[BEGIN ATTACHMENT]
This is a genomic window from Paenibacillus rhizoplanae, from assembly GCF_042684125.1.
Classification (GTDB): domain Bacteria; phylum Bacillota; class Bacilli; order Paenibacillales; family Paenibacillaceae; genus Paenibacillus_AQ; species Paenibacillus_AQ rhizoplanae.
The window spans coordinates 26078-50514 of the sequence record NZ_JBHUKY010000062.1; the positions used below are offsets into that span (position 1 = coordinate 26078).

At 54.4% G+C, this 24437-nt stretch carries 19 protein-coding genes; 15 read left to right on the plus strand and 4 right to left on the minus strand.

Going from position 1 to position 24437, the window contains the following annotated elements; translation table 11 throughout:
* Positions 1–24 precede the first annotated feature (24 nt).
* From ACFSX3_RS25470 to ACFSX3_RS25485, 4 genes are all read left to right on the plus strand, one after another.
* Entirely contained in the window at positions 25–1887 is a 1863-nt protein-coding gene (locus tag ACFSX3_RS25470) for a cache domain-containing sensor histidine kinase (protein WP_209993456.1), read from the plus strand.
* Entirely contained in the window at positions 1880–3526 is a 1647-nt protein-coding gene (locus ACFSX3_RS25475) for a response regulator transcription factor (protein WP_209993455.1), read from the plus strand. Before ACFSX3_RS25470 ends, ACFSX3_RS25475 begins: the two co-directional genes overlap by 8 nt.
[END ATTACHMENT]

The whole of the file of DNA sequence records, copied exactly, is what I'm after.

This is a genomic window from Paenibacillus rhizoplanae, from assembly GCF_042684125.1.
Classification (GTDB): domain Bacteria; phylum Bacillota; class Bacilli; order Paenibacillales; family Paenibacillaceae; genus Paenibacillus_AQ; species Paenibacillus_AQ rhizoplanae.
The window spans coordinates 26078-50514 of the sequence record NZ_JBHUKY010000062.1; the positions used below are offsets into that span (position 1 = coordinate 26078).

At 54.4% G+C, this 24437-nt stretch carries 19 protein-coding genes; 15 read left to right on the plus strand and 4 right to left on the minus strand.

Going from position 1 to position 24437, the window contains the following annotated elements; translation table 11 throughout:
* Positions 1–24 precede the first annotated feature (24 nt).
* From ACFSX3_RS25470 to ACFSX3_RS25485, 4 genes are all read left to right on the plus strand, one after another.
* Entirely contained in the window at positions 25–1887 is a 1863-nt protein-coding gene (locus tag ACFSX3_RS25470) for a cache domain-containing sensor histidine kinase (protein WP_209993456.1), read from the plus strand.
* Entirely contained in the window at positions 1880–3526 is a 1647-nt protein-coding gene (locus ACFSX3_RS25475) for a response regulator transcription factor (protein WP_209993455.1), read from the plus strand. Before ACFSX3_RS25470 ends, ACFSX3_RS25475 begins: the two co-directional genes overlap by 8 nt.